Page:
Family Breakfast HDR


Last weekend, I annoyed the family (as usual) playing around with HDR.  I didn’t have a tripod with me, and the shots that follow were hand-held and auto-bracketed (AEB) with one stop over and one under.  Most of the light was from the window on the right.

Now, on top of being hand-held, what I did was ask the unwilling participants to pretend that this was a hundred years ago, and to hold their breath while I took the three shots.  The three images were then put into PhotoMatix with the Exposure Fusion option and alignment by Matching Feature.  After that they went through Tone-mapping corrections.

As you can see, this method did an incredible job of aligning the three images.  My dad must have been moving his tongue (in the second shot there’s that glint of saliva) – and that’s something that can be fixed in post processing.

These shots (more to come) were simply imported into lightroom and no adjustments were made (other than the crop of the first shot), though I can see a few things that could be easily corrected.  But the point of it all – was that I ended up with images with incredible detail and no noise (shot at 800 ASA) and hand-held.  That was pretty astounding.

Apologies to the family for being such a pain, but the results were worth it.  (Dad, by the way, is 82, and frankly still the easiest subject to photograph).


I also have tons of tripod night shots where I’d do bracketing that have been just sitting in the catalog for a long time because of dynamic range issues.  So there’s a lot for me to experiment with.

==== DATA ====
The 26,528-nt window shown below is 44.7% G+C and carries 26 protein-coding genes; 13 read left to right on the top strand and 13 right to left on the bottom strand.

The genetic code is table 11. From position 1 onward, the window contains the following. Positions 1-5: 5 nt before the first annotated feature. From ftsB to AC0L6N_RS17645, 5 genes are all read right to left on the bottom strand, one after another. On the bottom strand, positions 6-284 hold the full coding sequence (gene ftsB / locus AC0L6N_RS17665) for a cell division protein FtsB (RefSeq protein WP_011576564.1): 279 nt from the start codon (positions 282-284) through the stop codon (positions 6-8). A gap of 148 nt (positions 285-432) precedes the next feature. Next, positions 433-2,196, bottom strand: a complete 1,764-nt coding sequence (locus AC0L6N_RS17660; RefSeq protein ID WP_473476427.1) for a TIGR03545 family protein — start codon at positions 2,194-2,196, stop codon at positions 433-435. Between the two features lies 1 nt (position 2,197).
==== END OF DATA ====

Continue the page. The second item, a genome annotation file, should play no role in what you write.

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My name is Dave Beckerman. I am a fine art photographer working in New York City.

5 thoughts on “Family Breakfast HDR”

  1. They’re fine in b&w. I’ll put up some later. Right now I’m still going through other images from that breakfast. The fascinating thing is that when I look at them at 100%, and maybe I’ll put a crop up later, they have the feeling that I used to have when I was shooting with a view camera.

    It’s early in all this for me – so I’m just giving impressions as I go along… but the early results from this stuff at 800 asa are quite amazing.

  2. Seems like this technique is good for static stuff, landscapes, etc. when you can bracket the esposure.

  3. Craig – that’s how it’s usually done. But I was trying to show that it’s possible to use these techniques with handheld shots as well… but I have more to show… so hold on a bit — you’ll see some interesting stuff combining infrared color and hdr.

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